All of us must eat something, live somewhere, take care of our health and move from one place to another. Different applications are constantly being developed for these different aspects of everyday life. The large numbers of users inspire application developers to create new service models. Around 30 applications related to transport have been developed in Tampere within the last three years. There are over 200 application developers or development teams in the region. The applications already have over 30,000 users, and the numbers are growing by approximately 10% every month.
“The applications developed in Tampere have received excellent feedback from users at app stores, 4.5–5 points out of five on average, which is exceptionally good,” boasts Tero Piirainen, who has been acting as the system architect in developing intelligent transport business at the University of Tampere for the last three years.
Currently, he is responsible for software quality assurance at M-Files Inc.
Tampere is a small but agile actor.
“We are at the top level in Finland, and nobody has reached further than us even in Stockholm, London or Barcelona,” says Piirainen.
In the city of technology, there are enough expert creators, especially in the mobile business. Tampere is considered a city of developers, and people from other parts of Finland also come here. In addition to the experts, the positive attitude of the city has also had a significant impact on the position of Tampere.
“Without the city being actively involved, activity like this would be nearly impossible,” Piirainen says.
Money cannot solve everything
A large number of application developers are motivated by something other than money. Most of them cannot run their own business or make a living from the profits of application development. The developers' activity is often due to an interest in technology or a personal need.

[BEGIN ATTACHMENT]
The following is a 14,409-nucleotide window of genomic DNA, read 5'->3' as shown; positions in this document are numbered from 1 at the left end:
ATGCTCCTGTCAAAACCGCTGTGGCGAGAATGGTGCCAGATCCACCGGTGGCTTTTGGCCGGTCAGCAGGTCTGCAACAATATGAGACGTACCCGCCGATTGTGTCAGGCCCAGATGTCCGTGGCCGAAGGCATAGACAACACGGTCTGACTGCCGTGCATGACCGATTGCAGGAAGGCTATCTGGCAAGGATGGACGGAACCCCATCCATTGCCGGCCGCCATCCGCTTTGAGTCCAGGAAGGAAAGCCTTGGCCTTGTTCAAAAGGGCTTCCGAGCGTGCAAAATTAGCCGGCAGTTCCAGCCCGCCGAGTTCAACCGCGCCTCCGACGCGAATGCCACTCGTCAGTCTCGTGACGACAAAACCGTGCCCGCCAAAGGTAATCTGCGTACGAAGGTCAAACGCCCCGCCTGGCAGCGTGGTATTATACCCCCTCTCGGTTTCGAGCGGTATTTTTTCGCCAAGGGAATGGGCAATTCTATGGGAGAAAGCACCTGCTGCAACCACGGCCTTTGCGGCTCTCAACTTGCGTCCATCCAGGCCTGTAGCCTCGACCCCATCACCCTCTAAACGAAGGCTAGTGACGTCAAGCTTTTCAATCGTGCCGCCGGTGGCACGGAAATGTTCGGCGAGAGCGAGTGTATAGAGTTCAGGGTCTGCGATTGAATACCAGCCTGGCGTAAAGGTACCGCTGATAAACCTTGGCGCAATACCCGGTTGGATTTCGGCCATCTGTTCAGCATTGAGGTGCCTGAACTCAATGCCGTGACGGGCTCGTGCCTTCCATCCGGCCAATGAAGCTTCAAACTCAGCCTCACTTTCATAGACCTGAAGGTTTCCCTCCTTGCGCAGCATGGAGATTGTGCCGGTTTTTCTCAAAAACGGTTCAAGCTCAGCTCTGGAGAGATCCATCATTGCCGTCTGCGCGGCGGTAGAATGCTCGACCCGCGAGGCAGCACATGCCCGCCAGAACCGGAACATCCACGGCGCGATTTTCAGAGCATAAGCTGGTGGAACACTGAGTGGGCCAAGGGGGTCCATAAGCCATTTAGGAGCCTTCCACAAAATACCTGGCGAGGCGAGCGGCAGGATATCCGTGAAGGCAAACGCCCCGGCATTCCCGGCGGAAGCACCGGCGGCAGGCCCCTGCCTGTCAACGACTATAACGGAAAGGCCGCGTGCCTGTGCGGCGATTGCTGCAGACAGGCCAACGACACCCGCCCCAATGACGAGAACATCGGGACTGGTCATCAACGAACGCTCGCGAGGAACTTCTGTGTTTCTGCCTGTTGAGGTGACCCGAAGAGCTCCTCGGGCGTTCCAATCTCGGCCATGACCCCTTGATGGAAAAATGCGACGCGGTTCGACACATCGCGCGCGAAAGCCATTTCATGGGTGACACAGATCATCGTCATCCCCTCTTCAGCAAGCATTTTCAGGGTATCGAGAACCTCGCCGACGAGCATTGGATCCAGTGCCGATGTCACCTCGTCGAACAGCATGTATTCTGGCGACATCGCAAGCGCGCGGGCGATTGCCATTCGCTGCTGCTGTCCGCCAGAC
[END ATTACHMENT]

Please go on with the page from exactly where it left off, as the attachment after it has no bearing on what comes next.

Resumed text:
“Many people consider this a hobby or a way to maintain their professional skills. When you're looking for a job, a good app can be an impressive reference,” says Piirainen.
Of course, large international companies also create travel applications, for example, and integrate Tampere in their own services.
The application developers are a very diverse group.
“Most of them have a background in technology. There are also teams with a brilliant idea, but no coding competence. They find an implementer with coding skills as a member of their team,” tells Piirainen.
Mobile payment as a part of the service
Application developers have two sources of income: application sales and advertising. In Tampere, the user normally pays 1–3 euros for a local bus application, and some of the applications are free. Transport applications are constantly developing towards a comprehensive service, meaning that they try to combine information about timetables and stops in the same package as purchasing a trip, for example.
“The goal is to include the possibility of mobile payments in the application,” says Piirainen.
In parking, the convenient payment method has already spread. There, the service developer gets a small chunk out of every parking fee paid via the application.
Opening up private interfaces
One of the trends is to open up the interfaces of private actors to create taxi applications or services that combine information from different car rental firms, for example. Opening up the data in the private sector enables the growth of business.
“Income streams no longer consist of one or two euros; instead, the application developer gets a small share of the overall service,” tells Piirainen.